A strong plea: Do stop reading Keynes and Hayek, and the literature, all the literature, grafted on their inchoate, partial, and partisan thought. At my last check, they are two dead economists - and I mean mentally dead, not physically dead. Of the warring factions feeding on the separate thought of these two giants, there is only one question to ask: Has there ever been a Government without a Market, or a Market without a Government?

Here is the literature that economists should absorb: First, a paper written by Benjamin Franklin, yes the same Benjamin Franklin who instigated the War of Independence - and helped us win it, only to lose it to Alexander Hamilton, who created the Bank of the United States on the model of the Bank of England, whose requests had created the need for the insurrection of the Colonists in the first place.

Yes, it is Benjamin Franklin who worked indefatigably for the proclamation of the United States Constitution in whose Article 1, Section 8, we find that members of Congress, the representatives of the people, have the (implicitly exclusive) power to "coin Money" and "regulate the Value thereof."

Not only Oresme, the writer of the first treatise on money in the 14th Century, the first creator of Gresham's Law that bad money drives good money out of the economy by hoarding it; it is not only Oresme who declared that "coinage belongs to the public, not to the prince." Even Adam Smith believed that the effective control of money and loans by an independent, Central Bank would create an institution that could promote the fortunes of those who were charitable (the sober people) while penalizing/neutralizing those who were greedy (the prodigals, projectors, and imprudent risk takers).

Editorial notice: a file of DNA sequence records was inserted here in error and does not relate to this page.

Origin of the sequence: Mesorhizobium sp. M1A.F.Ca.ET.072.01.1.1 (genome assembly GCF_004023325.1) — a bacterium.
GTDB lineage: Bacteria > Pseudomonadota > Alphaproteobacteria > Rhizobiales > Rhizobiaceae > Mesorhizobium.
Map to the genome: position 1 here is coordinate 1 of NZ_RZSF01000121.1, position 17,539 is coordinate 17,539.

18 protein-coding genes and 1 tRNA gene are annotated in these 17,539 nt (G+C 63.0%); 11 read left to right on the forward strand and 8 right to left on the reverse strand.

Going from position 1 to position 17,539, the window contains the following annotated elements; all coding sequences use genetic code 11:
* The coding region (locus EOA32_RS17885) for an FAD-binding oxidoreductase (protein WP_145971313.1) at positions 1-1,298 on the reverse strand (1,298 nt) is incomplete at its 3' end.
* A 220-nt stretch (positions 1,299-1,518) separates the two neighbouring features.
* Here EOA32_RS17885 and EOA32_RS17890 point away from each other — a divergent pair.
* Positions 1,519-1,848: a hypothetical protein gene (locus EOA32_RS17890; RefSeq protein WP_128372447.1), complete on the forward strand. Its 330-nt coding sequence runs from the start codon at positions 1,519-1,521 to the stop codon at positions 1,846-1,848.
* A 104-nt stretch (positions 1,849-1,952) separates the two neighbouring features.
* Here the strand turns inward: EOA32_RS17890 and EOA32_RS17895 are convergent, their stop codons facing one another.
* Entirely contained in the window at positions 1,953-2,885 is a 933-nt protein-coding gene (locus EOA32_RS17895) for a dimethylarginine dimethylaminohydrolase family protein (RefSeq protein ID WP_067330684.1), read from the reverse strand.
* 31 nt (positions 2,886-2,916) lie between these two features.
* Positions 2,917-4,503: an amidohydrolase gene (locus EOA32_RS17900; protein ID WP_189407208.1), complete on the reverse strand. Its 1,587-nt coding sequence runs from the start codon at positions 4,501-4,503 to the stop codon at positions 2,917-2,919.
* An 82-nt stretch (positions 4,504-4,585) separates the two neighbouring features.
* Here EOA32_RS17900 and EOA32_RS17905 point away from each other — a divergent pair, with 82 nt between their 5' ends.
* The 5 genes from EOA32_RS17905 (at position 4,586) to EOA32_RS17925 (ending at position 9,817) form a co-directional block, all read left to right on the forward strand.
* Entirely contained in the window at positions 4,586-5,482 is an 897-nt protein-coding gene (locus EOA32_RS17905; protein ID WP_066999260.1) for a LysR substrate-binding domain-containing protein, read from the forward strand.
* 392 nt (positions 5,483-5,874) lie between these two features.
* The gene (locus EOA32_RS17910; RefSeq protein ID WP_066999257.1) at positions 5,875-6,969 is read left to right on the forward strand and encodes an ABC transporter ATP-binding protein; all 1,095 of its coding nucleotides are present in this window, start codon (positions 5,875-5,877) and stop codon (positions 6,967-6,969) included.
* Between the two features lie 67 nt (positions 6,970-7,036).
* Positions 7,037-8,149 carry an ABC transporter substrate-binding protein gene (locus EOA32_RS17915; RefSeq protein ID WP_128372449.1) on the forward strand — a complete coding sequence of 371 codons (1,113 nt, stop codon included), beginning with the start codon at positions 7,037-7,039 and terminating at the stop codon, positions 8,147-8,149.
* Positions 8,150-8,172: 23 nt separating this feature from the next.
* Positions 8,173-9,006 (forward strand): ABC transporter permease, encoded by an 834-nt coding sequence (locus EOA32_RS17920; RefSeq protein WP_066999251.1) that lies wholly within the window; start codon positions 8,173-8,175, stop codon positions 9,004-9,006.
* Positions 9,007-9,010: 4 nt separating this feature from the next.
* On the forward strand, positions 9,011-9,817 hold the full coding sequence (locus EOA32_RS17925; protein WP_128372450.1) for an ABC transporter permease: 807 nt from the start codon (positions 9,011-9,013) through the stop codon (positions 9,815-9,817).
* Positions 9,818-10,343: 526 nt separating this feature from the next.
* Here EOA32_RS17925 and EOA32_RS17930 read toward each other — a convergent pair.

Did not Adam Smith also say:

"All for ourselves and nothing for other people, seems, in every age of the world, to have been the vile maxim of the masters of mankind."

Is not this a streak of Adam Smith's thought that is kept strictly under wrap?

The second set of literature and commentaries that economists must absorb if they want to get out of the "haze," to use Keynes' word, in which they are tightly enveloped, concerns Progress and Poverty by Henry George.

The third set of literature is the output of Louis D. Brandeis.

The fourth set of literature can be found in and about some of the books of Louis O. Kelso, especially his delightful, extremely important essay titled "Karl Marx: The Almost Capitalist." What will economists, moralists, and the literati find in this literature, a literature that, to use the eminent Alan Blinder's words, is not couched in "theoretical drivel, mathematically elegant but not about anything real"?

They will find the four horses of inequality, namely:

1. Low taxes on land and natural resources foster vast land holdings;

2. (Legal) appropriation of capital appreciation that ought to belong to the creators of wealth grows into vast accumulations of real and financial wealth in the hands of the few;